I think the reason so many teachers are happy despite everything is that their work is very, very significant. They are not usually rewarded in a material sense but the teacher's true rewards is the love and gratitude of his or her disciples. And I think teachers find joy when they have to be courageous during difficult times.

Think back to Columbine when a teacher sacrificed his life to save his students.

Frankl's love for his young wife -torn from his breast before even a final kiss were possible-is very, very moving: "That brought thoughts of my own wife to mind. And as we stumbled on for miles, slipping on icy spots, supporting each other time and again, dragging one another up and onward, nothing was said, but we both knew: each of us was thinking of us wife. Occasionally I looked in the sky, where the starts were fading and the pink light of the morning was beginning to spread behind a dark bank of clouds. But my mind clung to my wife' image, imagining it with an uncanny acuteness. I heard her answering me, saw her smile, her frank and encouraging look. Real or not, her look was then more luminous than the sun which was beginning to rise.

A thought transfixed me: for the first time in my life I saw the truth as it is set into song by so many poets, proclaimed as the final wisdom by so many thinkers. The truth -that love is the ultimate and the highest goal to which man can aspire. Then I grasped the meaning of the greatest secret that human poetry and human thought and belief have to impart: THE SALVATION OF MAN IS THROUGH LOVE and IN LOVE. I understood how a man who has nothing left in this world may still know bliss, be if only for a brief moment, in the contemplation of his beloved. In a position of utter desolation, when man cannot express himself in positive action, when his only achievement may consist in enduring his sufferings in the right way -an honorable way- in such a position man can, through loving contemplation of the image he carries of his beloved {MUNRO: I would say BELOVEDS}, achieve fulfillment. For the first time in my life I was able to understand the meaning of the words, "The angels are lost in perpetual contemplation of an infinite glory."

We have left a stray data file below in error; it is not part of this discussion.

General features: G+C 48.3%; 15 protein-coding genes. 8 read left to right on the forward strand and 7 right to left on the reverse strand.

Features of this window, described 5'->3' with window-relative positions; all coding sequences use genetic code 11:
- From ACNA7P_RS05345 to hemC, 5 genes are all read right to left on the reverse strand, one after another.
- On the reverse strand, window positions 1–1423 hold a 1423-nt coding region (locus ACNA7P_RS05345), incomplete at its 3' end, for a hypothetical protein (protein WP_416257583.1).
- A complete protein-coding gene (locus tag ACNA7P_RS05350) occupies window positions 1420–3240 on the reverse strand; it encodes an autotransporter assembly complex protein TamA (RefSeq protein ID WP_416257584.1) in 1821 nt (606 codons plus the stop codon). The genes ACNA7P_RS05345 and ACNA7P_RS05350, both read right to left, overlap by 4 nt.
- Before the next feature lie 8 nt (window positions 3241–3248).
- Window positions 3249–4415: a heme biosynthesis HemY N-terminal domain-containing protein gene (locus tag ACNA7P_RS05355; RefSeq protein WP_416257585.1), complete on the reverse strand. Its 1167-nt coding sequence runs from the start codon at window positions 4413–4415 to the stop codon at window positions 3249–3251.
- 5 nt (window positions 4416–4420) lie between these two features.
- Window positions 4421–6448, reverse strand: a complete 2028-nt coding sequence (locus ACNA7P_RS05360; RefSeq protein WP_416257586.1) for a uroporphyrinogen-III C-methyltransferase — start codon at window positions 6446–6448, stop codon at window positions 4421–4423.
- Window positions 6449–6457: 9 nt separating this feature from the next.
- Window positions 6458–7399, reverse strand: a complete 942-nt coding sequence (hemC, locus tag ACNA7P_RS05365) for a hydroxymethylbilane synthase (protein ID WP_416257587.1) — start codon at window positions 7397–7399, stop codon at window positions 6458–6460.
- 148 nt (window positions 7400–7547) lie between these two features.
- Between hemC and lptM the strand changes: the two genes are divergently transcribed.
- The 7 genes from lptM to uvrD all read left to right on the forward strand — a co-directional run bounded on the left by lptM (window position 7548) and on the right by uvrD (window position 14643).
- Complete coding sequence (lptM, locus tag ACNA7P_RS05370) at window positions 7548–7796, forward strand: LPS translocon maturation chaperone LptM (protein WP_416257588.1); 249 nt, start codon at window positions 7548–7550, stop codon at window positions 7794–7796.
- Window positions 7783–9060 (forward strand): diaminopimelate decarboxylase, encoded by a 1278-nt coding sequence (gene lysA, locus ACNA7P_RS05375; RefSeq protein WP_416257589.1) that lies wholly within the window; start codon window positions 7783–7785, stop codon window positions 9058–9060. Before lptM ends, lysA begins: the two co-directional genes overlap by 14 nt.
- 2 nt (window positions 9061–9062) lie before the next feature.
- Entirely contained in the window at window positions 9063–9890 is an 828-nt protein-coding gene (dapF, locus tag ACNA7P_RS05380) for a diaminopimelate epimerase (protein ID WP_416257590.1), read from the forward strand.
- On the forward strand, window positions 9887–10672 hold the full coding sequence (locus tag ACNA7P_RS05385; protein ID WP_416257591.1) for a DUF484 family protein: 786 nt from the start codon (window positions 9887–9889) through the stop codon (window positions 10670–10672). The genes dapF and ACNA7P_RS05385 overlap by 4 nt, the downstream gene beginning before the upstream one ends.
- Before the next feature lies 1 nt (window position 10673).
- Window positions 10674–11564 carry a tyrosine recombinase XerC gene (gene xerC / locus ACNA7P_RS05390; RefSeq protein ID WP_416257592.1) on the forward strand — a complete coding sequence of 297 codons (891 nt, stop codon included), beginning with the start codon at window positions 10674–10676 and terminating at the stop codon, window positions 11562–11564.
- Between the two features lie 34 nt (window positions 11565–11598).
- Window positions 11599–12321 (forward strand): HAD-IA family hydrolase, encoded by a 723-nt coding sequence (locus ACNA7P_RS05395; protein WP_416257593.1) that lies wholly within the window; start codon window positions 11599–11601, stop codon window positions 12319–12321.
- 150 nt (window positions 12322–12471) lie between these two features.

"My mind still clung to the image of my wife. A thought crossed my mind: I didn't even know if she were still alive. I konw only one thing -which I have learned well by now. LOVE GOES FAR BEYOND THE PHYSICAL PERSON OF THE BELOVED. IT FINDS ITS DEEPEST MEANING IN HIS SPIRITUAL BEING, HIS INNER SELF. Whether or not he is actually present, whether or not he is still alive at all, ceases somehow to be of importantance." ...nothing could touch the strength of my love, my thoughts, and the image of my beloved....."

Yes, Dr. Frankl suffered and was very unlucky. And he would say that suffering is of itself meaningless. We give suffering and sacrifice meaning by the way we respond to it. In our lives there will be forces beyond our ken and beyond our human control. There will be storms, floods, fires and acts of God and acts of the Godless. All our human posseessions could be smashed or taken from us. All those we love might be killed or separated from us forever. But if we live there is one thing , one freedom that no one can take away from us. That is how we respond to the storms, temptations and travails of life. Rabbi Kushner said, following Frankl, "you cannot control what happens to you in life, but you can always, control what you will feel and do about what happens to you."

Argyll and Sutheland Highlanders arrive in France, August 1914:
The many Scottish Pals Aye the Floors o' the Forest are a' weed awa

They suffered over 6,000 killed and 25,000 casualties.  My grandfather lost his brother, his brother-in-law, most of his best friends, over 10 first cousins, all of his commanding officers and NCO's from 1914. All of them. 1914-1918 was a journey of the cross for an entire generation of Scottish manhood; after 1918 over 400,000 Scots (10% of the population and 30% of the youth emigrated most never to return.++++++++++++++++++++++++++++++++++++++++++++++++++
We count our blessings.

I like to put quotations on my bulletin boards. I think I have found a new one for this fall. Teachers all over America must do what men and women will do and must suffer what teachers -especially American teachers must. But no matter what happens or what indignity we suffer we can control how we behave, how we feel and do something about what happens to us and our schools. We are not sticks upon strings adrift without pattern or hope; we are human beings and we are swimmers, strong swimmers. We can endure, we can reach the shore and we can carry on despite everything.